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Undocumented and Unafraid - UC Berkeley Dream Activist

 
Most student spend the summer relaxing or doing internships, Ju Hong spent time in jail

JU HONG

Ju Hong looked tired. Uncharacteristic stubble peppered his chin and there were shadows under his eyes when we met at a Temescal coffee shop. But then again, he’d had a crazy week. Most Cal students spend the warmer months taking summer courses, doing internships or catching up with hometown friends and family. Hong, an ASUC senator-elect and political science major, spent time in jail.

Police arrested 21-year-old Hong and six other undocumented student activists for blocking a major street at a July 12 San Bernardino immigration rally. They were released 12 hours later , but might now be at risk for deportation. An ICE agent told the activists they might be ordered to an immigration court hearing in a few weeks, Hong said.

The act of civil disobedience was meant to empower undocumented youth and protest immigrant mistreatment,Hong wrote in a public statement. Among the central issues at the rally was support for the California Dream Act, which would enable undocumented students to qualify for state-administered financial-aid programs. Part of the bill was signed into law on July 25 by Governor Jerry Brown.

Hong has watched undocumented friends forced to take time off school to save enough money to pay rising tuition fees. Some even had to drop out altogether because college was too costly without financial aid. Other undocumented students have been arrested and deported. There are too many stories, Hong said, including his own.

“This is my last year at Cal. After I graduate, now what? Even with a degree from UC Berkeley, I cannot legally work,” Hong said.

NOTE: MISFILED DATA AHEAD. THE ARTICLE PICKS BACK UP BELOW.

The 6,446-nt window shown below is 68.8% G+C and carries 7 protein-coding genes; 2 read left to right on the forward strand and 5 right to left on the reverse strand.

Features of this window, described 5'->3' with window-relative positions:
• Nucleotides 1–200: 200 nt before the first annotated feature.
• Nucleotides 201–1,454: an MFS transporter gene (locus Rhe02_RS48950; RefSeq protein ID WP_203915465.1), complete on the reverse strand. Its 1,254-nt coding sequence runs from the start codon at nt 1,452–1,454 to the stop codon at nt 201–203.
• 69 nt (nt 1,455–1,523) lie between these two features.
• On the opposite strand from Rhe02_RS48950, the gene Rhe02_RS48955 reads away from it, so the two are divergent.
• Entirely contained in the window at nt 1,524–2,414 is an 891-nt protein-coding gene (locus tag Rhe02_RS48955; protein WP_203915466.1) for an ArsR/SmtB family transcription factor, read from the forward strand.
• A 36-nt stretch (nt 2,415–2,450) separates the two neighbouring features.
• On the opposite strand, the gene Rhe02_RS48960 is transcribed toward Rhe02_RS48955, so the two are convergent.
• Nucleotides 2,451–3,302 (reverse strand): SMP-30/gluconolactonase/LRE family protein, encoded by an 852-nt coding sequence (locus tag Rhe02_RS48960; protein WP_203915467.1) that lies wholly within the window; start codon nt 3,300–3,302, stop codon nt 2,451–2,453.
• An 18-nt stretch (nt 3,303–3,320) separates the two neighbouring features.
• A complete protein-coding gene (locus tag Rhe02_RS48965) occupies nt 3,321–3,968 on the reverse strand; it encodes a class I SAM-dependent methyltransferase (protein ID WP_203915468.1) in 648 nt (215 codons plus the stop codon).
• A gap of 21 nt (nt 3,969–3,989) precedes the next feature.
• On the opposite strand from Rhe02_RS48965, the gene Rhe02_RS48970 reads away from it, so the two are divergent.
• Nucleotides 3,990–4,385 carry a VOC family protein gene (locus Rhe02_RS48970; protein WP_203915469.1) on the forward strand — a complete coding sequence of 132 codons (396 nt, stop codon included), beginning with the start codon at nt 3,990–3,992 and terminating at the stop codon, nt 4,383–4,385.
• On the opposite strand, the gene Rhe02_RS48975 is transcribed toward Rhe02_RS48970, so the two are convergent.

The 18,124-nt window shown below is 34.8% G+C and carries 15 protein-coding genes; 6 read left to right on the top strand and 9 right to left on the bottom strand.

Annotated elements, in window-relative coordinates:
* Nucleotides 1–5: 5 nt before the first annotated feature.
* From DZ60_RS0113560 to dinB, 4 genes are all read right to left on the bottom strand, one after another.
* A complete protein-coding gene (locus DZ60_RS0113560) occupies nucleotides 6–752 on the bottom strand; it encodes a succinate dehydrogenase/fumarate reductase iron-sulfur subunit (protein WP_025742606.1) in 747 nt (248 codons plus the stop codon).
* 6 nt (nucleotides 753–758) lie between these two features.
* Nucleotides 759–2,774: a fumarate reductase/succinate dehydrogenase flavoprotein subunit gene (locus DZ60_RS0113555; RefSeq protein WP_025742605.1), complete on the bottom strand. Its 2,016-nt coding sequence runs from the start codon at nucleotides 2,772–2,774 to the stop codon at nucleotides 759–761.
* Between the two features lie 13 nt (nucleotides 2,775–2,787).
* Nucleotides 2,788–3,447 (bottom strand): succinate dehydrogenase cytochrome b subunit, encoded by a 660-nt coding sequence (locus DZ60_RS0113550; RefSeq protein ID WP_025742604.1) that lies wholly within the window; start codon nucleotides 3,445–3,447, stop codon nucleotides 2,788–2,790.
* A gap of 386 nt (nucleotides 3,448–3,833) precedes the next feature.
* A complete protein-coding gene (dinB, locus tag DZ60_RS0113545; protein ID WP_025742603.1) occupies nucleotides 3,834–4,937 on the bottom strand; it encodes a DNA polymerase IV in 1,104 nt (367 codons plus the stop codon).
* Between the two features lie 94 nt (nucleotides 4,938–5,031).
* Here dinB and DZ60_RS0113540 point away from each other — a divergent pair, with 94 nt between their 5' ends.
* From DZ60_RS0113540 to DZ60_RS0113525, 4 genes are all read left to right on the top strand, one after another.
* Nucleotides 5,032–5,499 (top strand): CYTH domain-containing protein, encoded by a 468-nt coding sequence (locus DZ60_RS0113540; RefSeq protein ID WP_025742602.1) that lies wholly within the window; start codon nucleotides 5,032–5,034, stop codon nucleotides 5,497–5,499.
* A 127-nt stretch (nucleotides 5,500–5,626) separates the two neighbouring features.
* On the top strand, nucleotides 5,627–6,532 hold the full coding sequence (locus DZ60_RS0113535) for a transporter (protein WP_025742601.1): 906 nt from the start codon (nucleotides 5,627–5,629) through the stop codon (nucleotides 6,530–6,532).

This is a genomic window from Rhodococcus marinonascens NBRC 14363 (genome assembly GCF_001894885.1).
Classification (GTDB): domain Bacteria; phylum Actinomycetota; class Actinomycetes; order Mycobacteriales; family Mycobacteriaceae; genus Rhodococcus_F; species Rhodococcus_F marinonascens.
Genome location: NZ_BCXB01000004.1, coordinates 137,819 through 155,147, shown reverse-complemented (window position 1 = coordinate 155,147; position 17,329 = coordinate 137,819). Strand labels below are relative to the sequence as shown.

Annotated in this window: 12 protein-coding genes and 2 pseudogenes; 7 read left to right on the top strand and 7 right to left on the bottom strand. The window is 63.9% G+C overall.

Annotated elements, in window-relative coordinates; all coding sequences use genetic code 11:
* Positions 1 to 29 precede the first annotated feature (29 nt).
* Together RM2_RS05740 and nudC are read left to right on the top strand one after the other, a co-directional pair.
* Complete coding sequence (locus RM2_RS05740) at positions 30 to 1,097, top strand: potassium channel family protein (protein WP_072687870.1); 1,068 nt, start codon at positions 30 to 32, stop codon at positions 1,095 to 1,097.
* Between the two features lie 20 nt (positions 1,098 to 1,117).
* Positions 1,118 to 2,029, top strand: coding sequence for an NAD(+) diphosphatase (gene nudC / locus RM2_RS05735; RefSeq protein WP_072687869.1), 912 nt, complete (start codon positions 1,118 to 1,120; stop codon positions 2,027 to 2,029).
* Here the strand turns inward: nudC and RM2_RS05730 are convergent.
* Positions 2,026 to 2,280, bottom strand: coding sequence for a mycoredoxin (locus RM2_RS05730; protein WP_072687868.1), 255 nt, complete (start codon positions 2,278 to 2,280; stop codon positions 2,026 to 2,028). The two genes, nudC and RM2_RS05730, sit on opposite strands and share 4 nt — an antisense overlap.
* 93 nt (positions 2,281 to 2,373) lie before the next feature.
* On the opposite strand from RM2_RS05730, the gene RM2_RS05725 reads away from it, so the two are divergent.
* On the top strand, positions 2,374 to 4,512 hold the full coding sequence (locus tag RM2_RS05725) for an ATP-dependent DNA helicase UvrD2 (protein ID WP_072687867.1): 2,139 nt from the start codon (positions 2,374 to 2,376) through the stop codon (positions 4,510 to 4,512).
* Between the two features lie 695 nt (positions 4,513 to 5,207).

“Ju’s been so tired of the situation,” said Lisa Chen, Asian Law Caucus community advocate. “He needed to do something, and this is what he felt like he needed to do. So when he called to tell me he planned on getting arrested, I was not at all surprised. It was only a matter of when, not if.”

Hong said that the Dream Act movement is growing, “And I want to push a little bit more.”

Before the activism

Hong came to the United States with his mother and older sister when he was 11. Family friends met the new arrivals at SFO and took them to the Union Square Cheesecake Factory. The eighth-story view of the city bewildered Hong.

“I couldn’t eat at all,” he said. “Everything was big. There were so many white people, black people. In Korea, everybody’s Korean, they all speak Korean, the culture is the same. So it was such a new experience for me. Everything was so busy. Oh my goodness, everything was so overwhelming.”

JU HONGHong adjusted soon enough. He later attended Alameda High. He ran cross country and played on the basketball, volleyball and rugby teams.

Tin Tran, Hong’s best friend, said Hong has always been a very outgoing and friendly person. “He has this willingness to talk and smile, laugh and make people laugh. It makes him so approachable,” Tran said.

Tran said he would hang out at Hong’s home and rarely see his friend’s family around. 

Hong’s mother has two jobs. “She wakes up around 6 a.m. and comes home around 11 p.m.,” Hong said. “She does that for six days. She only gets rest on Sunday. Then she goes to church. She’s a strong woman.”

Hong’s sister, who rises at 4 a.m. and comes home at 8 p.m., also splits her time between two jobs. She left community college some years ago due to financial difficulties, and now works to support her younger brother’s education at Cal.

On the rare occasion that Tran would see Hong’s mother and sister he said, “It’s always a smile. Always hugs. It’s humbling to see that they’re really kind, even though they’re working so much. They would always offer fruit and snacks. The hospitality was off the charts. That made me feel welcomed. That drew me closer to Ju.”

As an upperclassman in Alameda, Hong buckled down on academics with an eye on getting into a good college. Hong began filling out college applications but didn’t know what to put down for his social security number. He asked his mother about it.

“That’s when she told me I didn’t have one,” Hong said. He then learned that he was undocumented. He and his family had come to the U.S. on tourist visas and stayed past expiration.

Hong didn’t know at first what being undocumented meant. He applied for college anyway and won admission to UC Davis. “I was so happy,” he said. “I was literally crying. I worked so hard. That acceptance letter showed that I deserved to go to that prestigious university.”

 

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